“Recent months had suggested that the jobs market was falling back into the dynamic of an employment-rich and wage-poor expansion that characterised the early part of the economic recovery. The latest pay numbers offer more evidence in that direction. Growth in total pay slowed to a ten-month low in December, while the single month measure saw particularly sharp fall in pay rises in the private sector, down from 2.3% in November to 1.7% in December.
“Compositional effects, noted by the MPC in February’s Inflation Report, may be temporarily weighing on pay rises. And ‘noflation’ could also be making its presence felt in pushing down pay settlements. But a more flexible labour market and the effect of welfare reforms also point to a lower structural rate of unemployment in explaining why pay growth remains muted. If this is the case, the UK may be looking at further falls in unemployment with little danger of a wage-price spiral rearing its head.”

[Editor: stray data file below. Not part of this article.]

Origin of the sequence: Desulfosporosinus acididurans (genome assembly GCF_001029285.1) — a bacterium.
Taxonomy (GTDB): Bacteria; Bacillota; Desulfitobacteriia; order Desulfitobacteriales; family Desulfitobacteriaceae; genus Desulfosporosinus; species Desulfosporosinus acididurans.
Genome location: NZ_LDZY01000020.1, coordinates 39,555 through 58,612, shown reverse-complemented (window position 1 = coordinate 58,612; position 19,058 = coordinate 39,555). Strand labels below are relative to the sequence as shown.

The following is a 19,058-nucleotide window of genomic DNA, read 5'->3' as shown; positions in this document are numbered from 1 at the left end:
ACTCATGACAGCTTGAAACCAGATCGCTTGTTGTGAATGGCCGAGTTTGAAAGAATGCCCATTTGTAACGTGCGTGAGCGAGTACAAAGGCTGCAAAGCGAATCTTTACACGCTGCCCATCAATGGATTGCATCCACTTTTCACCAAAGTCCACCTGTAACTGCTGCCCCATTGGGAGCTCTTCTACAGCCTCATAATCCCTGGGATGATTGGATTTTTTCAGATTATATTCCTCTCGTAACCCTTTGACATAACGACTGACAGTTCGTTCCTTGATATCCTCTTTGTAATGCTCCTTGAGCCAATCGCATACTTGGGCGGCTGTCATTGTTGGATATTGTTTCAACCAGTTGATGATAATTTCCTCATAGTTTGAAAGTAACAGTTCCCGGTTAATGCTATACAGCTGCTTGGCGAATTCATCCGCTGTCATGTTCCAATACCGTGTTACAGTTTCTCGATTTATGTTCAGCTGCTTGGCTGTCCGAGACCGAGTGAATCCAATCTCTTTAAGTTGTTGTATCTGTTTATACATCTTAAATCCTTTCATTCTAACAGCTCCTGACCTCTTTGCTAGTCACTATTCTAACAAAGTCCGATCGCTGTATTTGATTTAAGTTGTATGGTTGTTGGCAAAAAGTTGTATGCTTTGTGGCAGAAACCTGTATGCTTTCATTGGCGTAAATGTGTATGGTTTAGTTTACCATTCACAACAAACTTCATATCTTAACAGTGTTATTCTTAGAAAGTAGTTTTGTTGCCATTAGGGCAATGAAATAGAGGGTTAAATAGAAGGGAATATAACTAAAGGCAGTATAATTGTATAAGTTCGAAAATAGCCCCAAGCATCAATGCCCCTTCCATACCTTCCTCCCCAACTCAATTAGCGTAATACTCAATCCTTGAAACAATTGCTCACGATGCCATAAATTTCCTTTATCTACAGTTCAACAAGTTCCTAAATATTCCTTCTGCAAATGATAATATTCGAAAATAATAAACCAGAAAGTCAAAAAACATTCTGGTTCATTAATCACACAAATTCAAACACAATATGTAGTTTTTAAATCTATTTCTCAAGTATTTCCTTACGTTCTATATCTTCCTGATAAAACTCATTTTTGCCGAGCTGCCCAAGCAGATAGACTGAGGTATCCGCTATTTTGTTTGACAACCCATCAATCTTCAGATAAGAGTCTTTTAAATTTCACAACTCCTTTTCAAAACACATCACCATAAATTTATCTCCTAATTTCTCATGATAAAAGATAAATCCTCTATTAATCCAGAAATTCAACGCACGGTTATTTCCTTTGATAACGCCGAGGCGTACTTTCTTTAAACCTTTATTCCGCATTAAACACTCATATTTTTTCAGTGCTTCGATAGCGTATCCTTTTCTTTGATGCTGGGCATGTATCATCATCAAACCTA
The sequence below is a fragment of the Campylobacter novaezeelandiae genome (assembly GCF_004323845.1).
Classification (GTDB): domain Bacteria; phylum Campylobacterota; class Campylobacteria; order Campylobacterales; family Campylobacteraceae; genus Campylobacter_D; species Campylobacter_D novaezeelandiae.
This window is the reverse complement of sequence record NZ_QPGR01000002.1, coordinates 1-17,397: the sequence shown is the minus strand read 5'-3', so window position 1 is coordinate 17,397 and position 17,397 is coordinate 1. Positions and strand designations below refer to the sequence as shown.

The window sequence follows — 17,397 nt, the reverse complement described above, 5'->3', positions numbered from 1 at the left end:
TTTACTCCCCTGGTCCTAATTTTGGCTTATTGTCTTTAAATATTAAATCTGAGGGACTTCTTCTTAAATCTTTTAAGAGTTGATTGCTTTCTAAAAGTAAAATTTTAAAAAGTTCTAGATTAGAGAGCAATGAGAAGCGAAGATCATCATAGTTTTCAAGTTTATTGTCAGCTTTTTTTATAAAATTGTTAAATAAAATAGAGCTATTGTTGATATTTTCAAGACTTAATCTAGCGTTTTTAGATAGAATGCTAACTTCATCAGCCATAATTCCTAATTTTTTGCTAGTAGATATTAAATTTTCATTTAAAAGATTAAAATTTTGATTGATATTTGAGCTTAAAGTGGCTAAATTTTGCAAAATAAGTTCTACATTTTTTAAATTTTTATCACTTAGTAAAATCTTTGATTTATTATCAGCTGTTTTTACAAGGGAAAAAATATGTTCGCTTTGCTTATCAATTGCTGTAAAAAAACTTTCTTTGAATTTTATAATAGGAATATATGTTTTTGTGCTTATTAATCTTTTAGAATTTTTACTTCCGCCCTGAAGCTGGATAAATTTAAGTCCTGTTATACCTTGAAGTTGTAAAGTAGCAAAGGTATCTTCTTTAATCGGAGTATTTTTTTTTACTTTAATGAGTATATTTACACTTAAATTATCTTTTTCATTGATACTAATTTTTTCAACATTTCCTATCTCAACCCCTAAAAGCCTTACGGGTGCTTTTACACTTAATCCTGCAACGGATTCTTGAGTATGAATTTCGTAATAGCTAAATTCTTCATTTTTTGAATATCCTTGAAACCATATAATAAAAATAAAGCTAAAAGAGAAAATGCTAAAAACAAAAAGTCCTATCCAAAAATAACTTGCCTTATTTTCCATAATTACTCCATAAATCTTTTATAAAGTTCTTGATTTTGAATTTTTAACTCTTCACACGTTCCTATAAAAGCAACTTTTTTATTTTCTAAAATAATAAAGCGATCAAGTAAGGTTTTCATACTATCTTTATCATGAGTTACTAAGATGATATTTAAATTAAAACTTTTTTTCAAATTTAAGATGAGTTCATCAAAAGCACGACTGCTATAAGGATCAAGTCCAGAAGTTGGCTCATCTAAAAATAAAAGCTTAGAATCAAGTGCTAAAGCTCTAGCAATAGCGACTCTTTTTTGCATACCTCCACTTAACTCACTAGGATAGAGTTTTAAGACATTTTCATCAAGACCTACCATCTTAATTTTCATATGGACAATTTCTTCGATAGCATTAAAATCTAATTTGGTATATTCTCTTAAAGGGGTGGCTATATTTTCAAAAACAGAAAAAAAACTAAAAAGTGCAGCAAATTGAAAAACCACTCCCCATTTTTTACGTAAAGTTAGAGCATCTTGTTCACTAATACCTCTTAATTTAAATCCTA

TUC General Secretary Frances O’Grady said:
“It’s good news that employment is rising, but more needs to be done to ensure these jobs are decent quality.
“Wage growth remains in the slow lane. Putting money back into people’s pockets is essential to securing a strong recovery, and avoiding the debt-fuelled spending boom that caused the last financial crisis.”
James Sproule, Chief Economist at the IoD, said:
“The UK’s strong employment remains one of the few bright spots in a world where there are an increasing number of economic uncertainties. Wage growth may appear modest in nominal terms, but this could be a feature of impressive increases in the number of young people who are in work. Moreover, with inflation still in the doldrums, real wage growth is providing a boost to employees and underpinning the UK’s consumer-led growth throughout 2016. But don’t bank on the lines continuing to go in right direction for ever.